Stubborn Attachments From Behind The Veil
Justice as Growth
Context: What is the Veil of Ignorance?
The Veil of Ignorance is a famous thought experiment from philosopher John Rawls. After spending decades reading and debating about moral and political philosophy, Rawls realized that most moral and political disagreements aren’t about morals at all (X is not about Y), but rather are zero-sum elbowing matches between groups. Southerners didn’t care about political sovereignty, they just wanted to keep their slaves. Rich aristocrats don’t care about meritocracy, they just don’t want to pay taxes. Unions don’t care about worker’s rights, they just want to keep wages high for their members. Since people are unwilling or unable to extricate their particular identity from political debates, all attempts at creating a universal social contract will be mired by interest groups looking to advantage themselves and their kin.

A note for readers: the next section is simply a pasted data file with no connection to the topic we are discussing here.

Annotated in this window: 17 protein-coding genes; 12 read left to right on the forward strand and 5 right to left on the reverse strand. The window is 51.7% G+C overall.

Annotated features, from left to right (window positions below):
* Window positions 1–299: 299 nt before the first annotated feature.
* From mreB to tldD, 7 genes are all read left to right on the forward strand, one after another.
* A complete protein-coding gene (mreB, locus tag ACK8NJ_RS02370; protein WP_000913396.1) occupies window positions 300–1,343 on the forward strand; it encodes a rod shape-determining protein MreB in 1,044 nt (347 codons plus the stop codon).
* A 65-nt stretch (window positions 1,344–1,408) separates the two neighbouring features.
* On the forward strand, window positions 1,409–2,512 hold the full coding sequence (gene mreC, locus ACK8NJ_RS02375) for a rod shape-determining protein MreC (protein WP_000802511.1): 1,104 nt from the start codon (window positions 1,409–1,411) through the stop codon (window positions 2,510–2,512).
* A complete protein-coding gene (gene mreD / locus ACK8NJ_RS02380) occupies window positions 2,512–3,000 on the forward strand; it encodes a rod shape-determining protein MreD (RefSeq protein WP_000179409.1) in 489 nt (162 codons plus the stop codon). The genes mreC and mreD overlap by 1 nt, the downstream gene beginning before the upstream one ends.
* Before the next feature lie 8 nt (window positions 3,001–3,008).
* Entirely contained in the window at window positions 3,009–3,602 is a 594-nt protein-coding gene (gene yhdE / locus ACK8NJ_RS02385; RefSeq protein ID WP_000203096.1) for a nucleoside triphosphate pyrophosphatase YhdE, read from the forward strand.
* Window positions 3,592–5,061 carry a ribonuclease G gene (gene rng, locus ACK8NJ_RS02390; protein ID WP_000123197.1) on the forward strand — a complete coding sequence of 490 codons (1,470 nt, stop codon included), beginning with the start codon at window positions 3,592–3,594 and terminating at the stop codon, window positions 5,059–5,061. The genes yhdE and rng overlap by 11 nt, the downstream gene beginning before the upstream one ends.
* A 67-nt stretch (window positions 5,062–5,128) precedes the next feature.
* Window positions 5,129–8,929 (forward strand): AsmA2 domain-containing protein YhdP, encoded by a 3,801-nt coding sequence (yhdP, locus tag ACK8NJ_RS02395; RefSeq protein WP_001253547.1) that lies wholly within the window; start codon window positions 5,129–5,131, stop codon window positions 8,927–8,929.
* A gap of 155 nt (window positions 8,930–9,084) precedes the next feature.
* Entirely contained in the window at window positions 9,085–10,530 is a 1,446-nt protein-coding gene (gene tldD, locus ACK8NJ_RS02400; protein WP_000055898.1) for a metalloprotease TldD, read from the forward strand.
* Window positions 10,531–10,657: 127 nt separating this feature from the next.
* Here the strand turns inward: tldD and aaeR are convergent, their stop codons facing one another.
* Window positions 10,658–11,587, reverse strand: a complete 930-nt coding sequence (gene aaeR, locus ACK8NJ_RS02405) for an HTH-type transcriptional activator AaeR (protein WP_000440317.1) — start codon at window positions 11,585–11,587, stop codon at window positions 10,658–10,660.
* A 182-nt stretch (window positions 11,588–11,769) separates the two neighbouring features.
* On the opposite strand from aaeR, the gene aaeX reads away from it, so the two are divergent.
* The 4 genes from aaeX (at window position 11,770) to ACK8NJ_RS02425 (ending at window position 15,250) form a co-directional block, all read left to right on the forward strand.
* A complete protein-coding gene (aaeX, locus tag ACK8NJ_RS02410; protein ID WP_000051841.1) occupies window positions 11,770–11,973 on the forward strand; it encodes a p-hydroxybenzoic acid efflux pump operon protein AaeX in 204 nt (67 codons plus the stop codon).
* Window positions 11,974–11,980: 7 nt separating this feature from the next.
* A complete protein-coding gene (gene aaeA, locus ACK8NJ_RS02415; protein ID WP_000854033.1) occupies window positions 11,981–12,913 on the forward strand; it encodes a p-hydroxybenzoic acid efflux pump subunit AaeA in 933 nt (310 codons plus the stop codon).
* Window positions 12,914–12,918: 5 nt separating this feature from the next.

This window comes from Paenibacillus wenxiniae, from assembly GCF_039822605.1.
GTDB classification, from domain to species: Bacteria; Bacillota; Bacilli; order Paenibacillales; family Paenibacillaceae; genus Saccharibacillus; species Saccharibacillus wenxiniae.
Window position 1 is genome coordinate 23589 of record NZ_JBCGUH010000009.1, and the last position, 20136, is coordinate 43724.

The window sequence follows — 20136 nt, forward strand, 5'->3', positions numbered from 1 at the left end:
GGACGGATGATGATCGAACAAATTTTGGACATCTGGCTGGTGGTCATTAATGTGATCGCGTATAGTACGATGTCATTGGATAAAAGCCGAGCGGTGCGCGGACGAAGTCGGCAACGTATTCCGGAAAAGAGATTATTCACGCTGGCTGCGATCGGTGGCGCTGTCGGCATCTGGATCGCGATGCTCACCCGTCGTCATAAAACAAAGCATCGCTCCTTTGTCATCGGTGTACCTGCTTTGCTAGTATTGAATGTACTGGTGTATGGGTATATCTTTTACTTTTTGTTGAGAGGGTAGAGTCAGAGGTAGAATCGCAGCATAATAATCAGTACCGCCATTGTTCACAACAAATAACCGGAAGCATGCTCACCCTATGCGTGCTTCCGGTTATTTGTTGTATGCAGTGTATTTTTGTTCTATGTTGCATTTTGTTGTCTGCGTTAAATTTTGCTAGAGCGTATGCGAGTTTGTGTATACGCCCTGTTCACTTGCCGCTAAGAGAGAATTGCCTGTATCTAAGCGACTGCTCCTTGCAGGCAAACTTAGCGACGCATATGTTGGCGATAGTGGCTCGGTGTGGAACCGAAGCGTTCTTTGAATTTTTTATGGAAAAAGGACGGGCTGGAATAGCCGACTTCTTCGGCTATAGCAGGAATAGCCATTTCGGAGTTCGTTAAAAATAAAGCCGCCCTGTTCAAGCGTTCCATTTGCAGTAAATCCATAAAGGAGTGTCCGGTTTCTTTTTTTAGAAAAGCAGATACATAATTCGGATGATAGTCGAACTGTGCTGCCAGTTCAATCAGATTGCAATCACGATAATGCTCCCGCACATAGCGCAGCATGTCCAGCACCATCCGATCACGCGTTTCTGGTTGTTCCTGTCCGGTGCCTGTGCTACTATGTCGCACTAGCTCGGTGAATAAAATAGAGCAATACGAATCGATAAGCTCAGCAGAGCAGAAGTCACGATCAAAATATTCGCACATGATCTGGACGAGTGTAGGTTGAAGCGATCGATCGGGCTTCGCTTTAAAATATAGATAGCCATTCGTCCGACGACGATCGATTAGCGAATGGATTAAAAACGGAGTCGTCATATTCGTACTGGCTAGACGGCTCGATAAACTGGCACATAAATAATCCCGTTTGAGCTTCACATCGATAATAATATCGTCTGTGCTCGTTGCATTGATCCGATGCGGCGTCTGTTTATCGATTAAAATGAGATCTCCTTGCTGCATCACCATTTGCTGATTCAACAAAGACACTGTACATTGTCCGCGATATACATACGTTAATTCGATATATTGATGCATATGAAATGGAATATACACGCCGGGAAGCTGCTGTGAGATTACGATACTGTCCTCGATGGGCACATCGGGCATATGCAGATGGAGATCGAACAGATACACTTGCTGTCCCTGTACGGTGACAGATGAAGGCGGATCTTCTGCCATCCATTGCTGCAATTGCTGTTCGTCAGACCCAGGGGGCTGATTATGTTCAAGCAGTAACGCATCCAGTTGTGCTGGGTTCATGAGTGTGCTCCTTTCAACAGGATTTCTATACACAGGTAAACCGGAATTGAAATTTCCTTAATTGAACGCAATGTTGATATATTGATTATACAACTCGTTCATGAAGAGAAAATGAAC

This is where the Veil of Ignorance comes in. The Veil separates a person from their particular characteristics like race, religion, or income. This forces decision makers to consider their identity as random over the sample space of all human beings. Since everyone is faced with the same probabilistic identity, the influence of identity is cancelled out and only universal costs and benefits of the social contract remain.
The text in which Rawls introduces this thought experiment is 150,000 words long and many millions more have been written in interpretation, so I will not attempt to produce a summary of his work. Instead, we will focus on a fulcrum argument that is the essential link between the Veil of Ignorance and Rawls’ preferred political conclusions: The assertion that the maximin decision rule is what decision makers would use for creating the social contract under the uncertainty of the Veil.